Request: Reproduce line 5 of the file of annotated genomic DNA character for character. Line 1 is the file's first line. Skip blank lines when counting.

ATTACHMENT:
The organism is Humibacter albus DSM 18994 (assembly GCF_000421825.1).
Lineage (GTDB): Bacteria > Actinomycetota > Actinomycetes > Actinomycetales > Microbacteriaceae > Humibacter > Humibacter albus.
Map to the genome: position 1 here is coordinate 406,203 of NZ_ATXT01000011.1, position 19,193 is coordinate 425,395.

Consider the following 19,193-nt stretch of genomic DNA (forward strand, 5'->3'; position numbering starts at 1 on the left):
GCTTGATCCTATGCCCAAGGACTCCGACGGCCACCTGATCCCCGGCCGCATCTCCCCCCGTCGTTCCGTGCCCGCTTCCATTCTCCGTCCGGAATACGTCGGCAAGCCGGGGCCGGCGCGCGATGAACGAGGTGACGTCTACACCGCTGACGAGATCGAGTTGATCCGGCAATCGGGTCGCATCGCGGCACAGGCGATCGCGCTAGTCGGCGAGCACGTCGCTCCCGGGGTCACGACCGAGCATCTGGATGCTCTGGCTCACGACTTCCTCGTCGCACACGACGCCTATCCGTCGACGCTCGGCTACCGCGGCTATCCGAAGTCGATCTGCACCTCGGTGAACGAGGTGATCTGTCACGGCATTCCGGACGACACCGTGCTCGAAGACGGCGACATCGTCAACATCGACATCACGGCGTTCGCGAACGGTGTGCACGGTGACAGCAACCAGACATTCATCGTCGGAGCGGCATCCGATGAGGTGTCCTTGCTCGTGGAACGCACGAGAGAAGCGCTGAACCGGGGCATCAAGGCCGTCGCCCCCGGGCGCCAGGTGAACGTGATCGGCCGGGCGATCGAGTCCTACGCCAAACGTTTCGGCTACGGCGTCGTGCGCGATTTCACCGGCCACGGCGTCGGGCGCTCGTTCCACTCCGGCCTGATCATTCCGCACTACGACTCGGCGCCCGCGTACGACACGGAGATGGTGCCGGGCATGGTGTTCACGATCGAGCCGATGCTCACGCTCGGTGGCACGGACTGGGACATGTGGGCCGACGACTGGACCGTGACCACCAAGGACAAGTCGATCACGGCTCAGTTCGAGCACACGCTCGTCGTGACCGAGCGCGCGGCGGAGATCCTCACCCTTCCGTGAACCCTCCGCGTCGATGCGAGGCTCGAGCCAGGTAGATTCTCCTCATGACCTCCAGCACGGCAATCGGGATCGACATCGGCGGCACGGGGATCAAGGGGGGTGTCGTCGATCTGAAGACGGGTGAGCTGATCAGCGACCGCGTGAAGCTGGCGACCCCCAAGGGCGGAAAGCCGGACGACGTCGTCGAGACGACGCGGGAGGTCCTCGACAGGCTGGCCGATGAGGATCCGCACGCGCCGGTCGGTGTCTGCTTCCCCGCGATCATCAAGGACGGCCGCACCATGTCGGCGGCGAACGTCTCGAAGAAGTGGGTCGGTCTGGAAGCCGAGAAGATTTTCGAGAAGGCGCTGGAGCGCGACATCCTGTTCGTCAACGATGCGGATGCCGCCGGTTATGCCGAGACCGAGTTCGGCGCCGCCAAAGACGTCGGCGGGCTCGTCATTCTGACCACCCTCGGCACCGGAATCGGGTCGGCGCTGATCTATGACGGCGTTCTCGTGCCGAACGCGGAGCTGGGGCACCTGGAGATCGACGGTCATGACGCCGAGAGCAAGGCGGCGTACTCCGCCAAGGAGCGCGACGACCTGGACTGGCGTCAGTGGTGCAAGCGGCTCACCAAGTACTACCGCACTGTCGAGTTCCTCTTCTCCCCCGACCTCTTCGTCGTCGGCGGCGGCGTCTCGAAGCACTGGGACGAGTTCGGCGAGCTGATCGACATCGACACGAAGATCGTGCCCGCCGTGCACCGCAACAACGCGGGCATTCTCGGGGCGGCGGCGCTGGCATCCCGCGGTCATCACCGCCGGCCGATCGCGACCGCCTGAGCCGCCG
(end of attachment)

GCTTGATCCTATGCCCAAGGACTCCGACGGCCACCTGATCCCCGGCCGCATCTCCCCCCGTCGTTCCGTGCCCGCTTCCATTCTCCGTCCGGAATACGTCGGCAAGCCGGGGCCGGCGCGCGATGAACGAGGTGACGTCTACACCGCTGACGAGATCGAGTTGATCCGGCAATCGGGTCGCATCGCGGCACAGGCGATCGCGCTAGTCGGCGAGCACGTCGCTCCCGGGGTCACGACCGAGCATCTGGATGCTCTGGCTCACGACTTCCTCGTCGCACACGACGCCTATCCGTCGACGCTCGGCTACCGCGGCTATCCGAAGTCGATCTGCACCTCGGTGAACGAGGTGATCTGTCACGGCATTCCGGACGACACCGTGCTCGAAGACGGCGACATCGTCAACATCGACATCACGGCGTTCGCGAACGGTGTGCACGGTGACAGCAACCAGACATTCATCGTCGGAGCGGCATCCGATGAGGTGTCCTTGCTCGTGGAACGCACGAGAGAAGCGCTGAACCGGGGCATCAAGGCCGTCGCCCCCGGGCGCCAGGTGAACGTGATCGGCCGGGCGATCGAGTCCTACGCCAAACGTTTCGGCTACGGCGTCGTGCGCGATTTCACCGGCCACGGCGTCGGGCGCTCGTTCCACTCCGGCCTGATCATTCCGCACTACGACTCGGCGCCCGCGTACGACACGGAGATGGTGCCGGGCATGGTGTTCACGATCGAGCCGATGCTCACGCTCGGTGGCACGGACTGGGACATGTGGGCCGACGACTGGACCGTGACCACCAAGGACAAGTCGATCACGGCTCAGTTCGAGCACACGCTCGTCGTGACCGAGCGCGCGGCGGAGATCCTCACCCTTCCGTGAACCCTCCGCGTCGATGCGAGGCTCGAGCCAGGTAGATTCTCCTCATGACCTCCAGCACGGCAATCGGGATCGACATCGGCGGCACGGGGATCAAGGGGGGTGTCGTCGATCTGAAGACGGGTGAGCTGATCAGCGACCGCGTGAAGCTGGCGACCCCCAAGGGCGGAAAGCCGGACGACGTCGTCGAGACGACGCGGGAGGTCCTCGACAGGCTGGCCGATGAGGATCCGCACGCGCCGGTCGGTGTCTGCTTCCCCGCGATCATCAAGGACGGCCGCACCATGTCGGCGGCGAACGTCTCGAAGAAGTGGGTCGGTCTGGAAGCCGAGAAGATTTTCGAGAAGGCGCTGGAGCGCGACATCCTGTTCGTCAACGATGCGGATGCCGCCGGTTATGCCGAGACCGAGTTCGGCGCCGCCAAAGACGTCGGCGGGCTCGTCATTCTGACCACCCTCGGCACCGGAATCGGGTCGGCGCTGATCTATGACGGCGTTCTCGTGCCGAACGCGGAGCTGGGGCACCTGGAGATCGACGGTCATGACGCCGAGAGCAAGGCGGCGTACTCCGCCAAGGAGCGCGACGACCTGGACTGGCGTCAGTGGTGCAAGCGGCTCACCAAGTACTACCGCACTGTCGAGTTCCTCTTCTCCCCCGACCTCTTCGTCGTCGGCGGCGGCGTCTCGAAGCACTGGGACGAGTTCGGCGAGCTGATCGACATCGACACGAAGATCGTGCCCGCCGTGCACCGCAACAACGCGGGCATTCTCGGGGCGGCGGCGCTGGCATCCCGCGGTCATCACCGCCGGCCGATCGCGACCGCCTGAGCCGCCG